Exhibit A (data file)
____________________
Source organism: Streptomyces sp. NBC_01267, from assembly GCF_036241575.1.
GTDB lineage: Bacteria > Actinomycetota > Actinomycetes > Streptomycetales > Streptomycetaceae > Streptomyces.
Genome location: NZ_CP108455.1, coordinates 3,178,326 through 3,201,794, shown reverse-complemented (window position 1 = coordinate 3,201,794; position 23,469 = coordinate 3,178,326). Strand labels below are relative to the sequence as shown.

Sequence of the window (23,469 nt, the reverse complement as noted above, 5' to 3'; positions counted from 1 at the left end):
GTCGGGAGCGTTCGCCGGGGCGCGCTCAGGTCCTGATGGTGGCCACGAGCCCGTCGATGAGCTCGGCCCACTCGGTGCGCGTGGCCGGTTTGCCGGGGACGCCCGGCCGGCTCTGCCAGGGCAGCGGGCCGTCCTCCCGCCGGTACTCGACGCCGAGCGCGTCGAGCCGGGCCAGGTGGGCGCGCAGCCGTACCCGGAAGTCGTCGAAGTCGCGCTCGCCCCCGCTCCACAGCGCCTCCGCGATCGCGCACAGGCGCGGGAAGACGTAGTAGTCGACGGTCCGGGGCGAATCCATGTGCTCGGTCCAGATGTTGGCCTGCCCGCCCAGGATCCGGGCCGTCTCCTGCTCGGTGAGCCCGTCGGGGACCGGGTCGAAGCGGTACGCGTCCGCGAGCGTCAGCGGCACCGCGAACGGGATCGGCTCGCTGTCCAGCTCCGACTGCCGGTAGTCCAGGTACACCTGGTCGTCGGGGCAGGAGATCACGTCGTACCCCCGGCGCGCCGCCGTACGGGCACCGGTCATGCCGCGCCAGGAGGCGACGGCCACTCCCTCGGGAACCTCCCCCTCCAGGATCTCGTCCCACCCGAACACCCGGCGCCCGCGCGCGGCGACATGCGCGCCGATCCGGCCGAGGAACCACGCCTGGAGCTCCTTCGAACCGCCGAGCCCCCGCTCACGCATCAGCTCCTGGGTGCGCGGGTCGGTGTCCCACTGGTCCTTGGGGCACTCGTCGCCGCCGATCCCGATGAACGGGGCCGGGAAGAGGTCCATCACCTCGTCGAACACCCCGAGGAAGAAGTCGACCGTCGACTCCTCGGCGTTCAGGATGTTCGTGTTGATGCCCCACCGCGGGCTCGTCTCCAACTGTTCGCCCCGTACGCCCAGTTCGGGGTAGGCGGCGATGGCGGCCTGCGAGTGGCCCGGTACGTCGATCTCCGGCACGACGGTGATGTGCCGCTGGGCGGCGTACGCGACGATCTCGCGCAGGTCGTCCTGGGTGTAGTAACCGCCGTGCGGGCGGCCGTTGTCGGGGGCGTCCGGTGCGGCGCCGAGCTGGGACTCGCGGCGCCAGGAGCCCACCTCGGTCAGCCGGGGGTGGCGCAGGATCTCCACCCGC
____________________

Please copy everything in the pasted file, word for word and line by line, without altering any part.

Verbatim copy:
Source organism: Streptomyces sp. NBC_01267, from assembly GCF_036241575.1.
GTDB lineage: Bacteria > Actinomycetota > Actinomycetes > Streptomycetales > Streptomycetaceae > Streptomyces.
Genome location: NZ_CP108455.1, coordinates 3,178,326 through 3,201,794, shown reverse-complemented (window position 1 = coordinate 3,201,794; position 23,469 = coordinate 3,178,326). Strand labels below are relative to the sequence as shown.

Sequence of the window (23,469 nt, the reverse complement as noted above, 5' to 3'; positions counted from 1 at the left end):
GTCGGGAGCGTTCGCCGGGGCGCGCTCAGGTCCTGATGGTGGCCACGAGCCCGTCGATGAGCTCGGCCCACTCGGTGCGCGTGGCCGGTTTGCCGGGGACGCCCGGCCGGCTCTGCCAGGGCAGCGGGCCGTCCTCCCGCCGGTACTCGACGCCGAGCGCGTCGAGCCGGGCCAGGTGGGCGCGCAGCCGTACCCGGAAGTCGTCGAAGTCGCGCTCGCCCCCGCTCCACAGCGCCTCCGCGATCGCGCACAGGCGCGGGAAGACGTAGTAGTCGACGGTCCGGGGCGAATCCATGTGCTCGGTCCAGATGTTGGCCTGCCCGCCCAGGATCCGGGCCGTCTCCTGCTCGGTGAGCCCGTCGGGGACCGGGTCGAAGCGGTACGCGTCCGCGAGCGTCAGCGGCACCGCGAACGGGATCGGCTCGCTGTCCAGCTCCGACTGCCGGTAGTCCAGGTACACCTGGTCGTCGGGGCAGGAGATCACGTCGTACCCCCGGCGCGCCGCCGTACGGGCACCGGTCATGCCGCGCCAGGAGGCGACGGCCACTCCCTCGGGAACCTCCCCCTCCAGGATCTCGTCCCACCCGAACACCCGGCGCCCGCGCGCGGCGACATGCGCGCCGATCCGGCCGAGGAACCACGCCTGGAGCTCCTTCGAACCGCCGAGCCCCCGCTCACGCATCAGCTCCTGGGTGCGCGGGTCGGTGTCCCACTGGTCCTTGGGGCACTCGTCGCCGCCGATCCCGATGAACGGGGCCGGGAAGAGGTCCATCACCTCGTCGAACACCCCGAGGAAGAAGTCGACCGTCGACTCCTCGGCGTTCAGGATGTTCGTGTTGATGCCCCACCGCGGGCTCGTCTCCAACTGTTCGCCCCGTACGCCCAGTTCGGGGTAGGCGGCGATGGCGGCCTGCGAGTGGCCCGGTACGTCGATCTCCGGCACGACGGTGATGTGCCGCTGGGCGGCGTACGCGACGATCTCGCGCAGGTCGTCCTGGGTGTAGTAACCGCCGTGCGGGCGGCCGTTGTCGGGGGCGTCCGGTGCGGCGCCGAGCTGGGACTCGCGGCGCCAGGAGCCCACCTCGGTCAGCCGGGGGTGGCGCAGGATCTCCACCCGC